What will people say?
“Here I stand. I cannot do otherwise. God help me. Amen.” — Luther at the Diet of Worms
While these words of reformer Martin Luther may be the stuff of myth, it is known that he felt conflicted and was definitely plagued with doubt over leaving his monastic life behind and envisioning the way forward for Christianity.
According to a well known biography of Luther the problems he wrestled with were such that he sunk into a depression. The issues he was grappling with were not imaginary; they were implicit in the religion on which he was reared. This is a very similar place to where we find ourselves as we consider complex social ills of the day, the uncertainty of economic collapse and a growing faith in technology and science to fix what ails us — all with a sense of wonder of where our faith fits in.
These questions have haunted us deeply and have challenged Christianity to its core over the last century. But let’s not forget that scientists have had their own doubts in recent memory and have also struggled with illogical outcomes. Illogic in what should be a logical world such as comprehending infinity in mathematics and physics or even understanding the evolution of consciousness in biology.
There seems to be a breaking point. Things that cannot be logically explained must be left alone as some scientists would say for nothing new or valuable can be discovered. At the same time for those caught in the middle of potentially radical new ideas related to these illogical notions, there must be a soft whisper filled with doubt, “What will people say?”
In religion and science, this feeling of doubt can easily be a stepping off point for further discussion. For in science, a concept that cannot be explained or proven in a lab is simply not valid. In religion, if a belief counters traditional practices or somehow threatens our interpretation of God it is heretical.
The world that we live in, when it comes to bringing faith and science together, is a much more open system, however. But in putting the religion and science together something a little more interesting is born. Change can happen, faith can be renewed and awe in nature’s splendor and mechanics can be reawakened.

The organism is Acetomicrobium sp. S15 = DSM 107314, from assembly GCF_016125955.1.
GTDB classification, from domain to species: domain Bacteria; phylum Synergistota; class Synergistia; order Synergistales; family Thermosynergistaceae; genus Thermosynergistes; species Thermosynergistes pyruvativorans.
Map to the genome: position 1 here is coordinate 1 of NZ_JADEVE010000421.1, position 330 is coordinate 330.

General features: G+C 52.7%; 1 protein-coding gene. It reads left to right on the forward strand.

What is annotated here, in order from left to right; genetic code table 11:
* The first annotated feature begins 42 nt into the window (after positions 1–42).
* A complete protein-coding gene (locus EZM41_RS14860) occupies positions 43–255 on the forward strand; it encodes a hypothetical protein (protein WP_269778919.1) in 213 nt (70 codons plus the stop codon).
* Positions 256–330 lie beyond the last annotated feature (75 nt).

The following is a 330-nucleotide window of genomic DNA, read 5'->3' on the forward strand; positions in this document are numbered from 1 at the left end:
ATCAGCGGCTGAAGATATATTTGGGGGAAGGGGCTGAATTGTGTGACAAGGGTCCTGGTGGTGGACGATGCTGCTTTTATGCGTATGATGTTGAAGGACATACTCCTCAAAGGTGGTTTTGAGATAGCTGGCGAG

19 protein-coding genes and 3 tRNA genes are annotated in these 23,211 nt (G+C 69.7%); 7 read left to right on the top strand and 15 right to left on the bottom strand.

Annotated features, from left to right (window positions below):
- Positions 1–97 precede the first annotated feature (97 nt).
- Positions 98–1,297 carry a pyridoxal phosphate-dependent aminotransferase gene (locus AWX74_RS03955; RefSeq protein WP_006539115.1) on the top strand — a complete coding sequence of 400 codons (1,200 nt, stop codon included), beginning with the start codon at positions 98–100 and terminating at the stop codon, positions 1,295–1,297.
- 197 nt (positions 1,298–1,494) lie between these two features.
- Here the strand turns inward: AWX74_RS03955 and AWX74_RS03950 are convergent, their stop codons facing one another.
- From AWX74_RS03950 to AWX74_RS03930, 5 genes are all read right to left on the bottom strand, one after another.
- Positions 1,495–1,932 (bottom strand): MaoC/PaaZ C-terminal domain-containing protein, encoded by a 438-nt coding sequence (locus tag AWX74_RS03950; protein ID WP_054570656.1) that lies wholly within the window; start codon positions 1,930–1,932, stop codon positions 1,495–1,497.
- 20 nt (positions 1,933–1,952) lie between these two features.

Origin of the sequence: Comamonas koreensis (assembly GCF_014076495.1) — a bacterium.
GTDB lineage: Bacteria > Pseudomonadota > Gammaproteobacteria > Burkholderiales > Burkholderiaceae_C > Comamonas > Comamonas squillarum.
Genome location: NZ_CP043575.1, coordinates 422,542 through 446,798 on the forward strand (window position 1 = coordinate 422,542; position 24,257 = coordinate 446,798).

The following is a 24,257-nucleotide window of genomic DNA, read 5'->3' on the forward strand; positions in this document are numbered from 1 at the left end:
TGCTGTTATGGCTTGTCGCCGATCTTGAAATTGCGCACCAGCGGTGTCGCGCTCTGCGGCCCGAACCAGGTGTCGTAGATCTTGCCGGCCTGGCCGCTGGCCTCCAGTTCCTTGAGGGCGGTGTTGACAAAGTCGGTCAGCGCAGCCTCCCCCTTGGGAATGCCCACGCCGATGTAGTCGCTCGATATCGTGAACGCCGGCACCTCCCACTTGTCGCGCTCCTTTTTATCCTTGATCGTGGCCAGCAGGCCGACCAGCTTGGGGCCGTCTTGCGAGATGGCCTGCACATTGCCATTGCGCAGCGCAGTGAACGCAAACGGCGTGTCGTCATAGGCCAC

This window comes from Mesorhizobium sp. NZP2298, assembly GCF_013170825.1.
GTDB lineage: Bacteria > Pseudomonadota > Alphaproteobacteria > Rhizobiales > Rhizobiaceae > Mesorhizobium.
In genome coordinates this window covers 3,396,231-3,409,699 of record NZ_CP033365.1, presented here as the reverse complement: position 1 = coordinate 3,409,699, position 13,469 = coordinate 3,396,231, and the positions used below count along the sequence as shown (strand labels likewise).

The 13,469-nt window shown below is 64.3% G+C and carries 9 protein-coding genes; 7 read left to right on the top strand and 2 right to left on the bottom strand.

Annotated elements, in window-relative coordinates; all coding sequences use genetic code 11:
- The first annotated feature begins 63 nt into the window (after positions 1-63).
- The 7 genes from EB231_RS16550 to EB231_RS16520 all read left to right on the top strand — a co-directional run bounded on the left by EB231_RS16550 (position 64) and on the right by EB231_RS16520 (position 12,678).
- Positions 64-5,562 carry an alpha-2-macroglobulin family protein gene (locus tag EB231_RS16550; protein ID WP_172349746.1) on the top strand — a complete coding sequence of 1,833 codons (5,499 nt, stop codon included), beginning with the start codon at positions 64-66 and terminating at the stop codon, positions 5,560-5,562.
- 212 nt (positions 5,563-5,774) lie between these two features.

Instead of thinking about what people will say, modern reformers should ask: ”What should people think, pray or meditate on if (blank) is true, happens or is false?” But sometimes asking people to think, pray or meditate is out of the realm of discussion when relating faith to science and society to technology.
For Luther, whatever aided in the understanding of God and God’s word needed to be encouraged. Although God’s word seems to say nothing about biology, physics, mathematics or other areas of science, it really comes down to a new realization of God, from God. According to Luther, God fills the world, but God is not contained by the world.
This idea may be a logician’s personal nightmare, but ultimately what should lead our thoughts is awe for creation as well as a curiosity about its inner workings. This is a combination that leads to some of the most fascinating scientific discoveries that in turn may lead to greater interest on the part of faith communities in the workings of science.
Contemplating which line of thinking has the capacity to heal creation and give hope to a broken world is ultimately the endeavor of a lifetime, combining the labors of theologians, scientists, laymen as well as scientists who are also Christians. Essentially these are the people who are taking a stand, just as Luther did, in creating the future of the church.
Covalence, September, 2010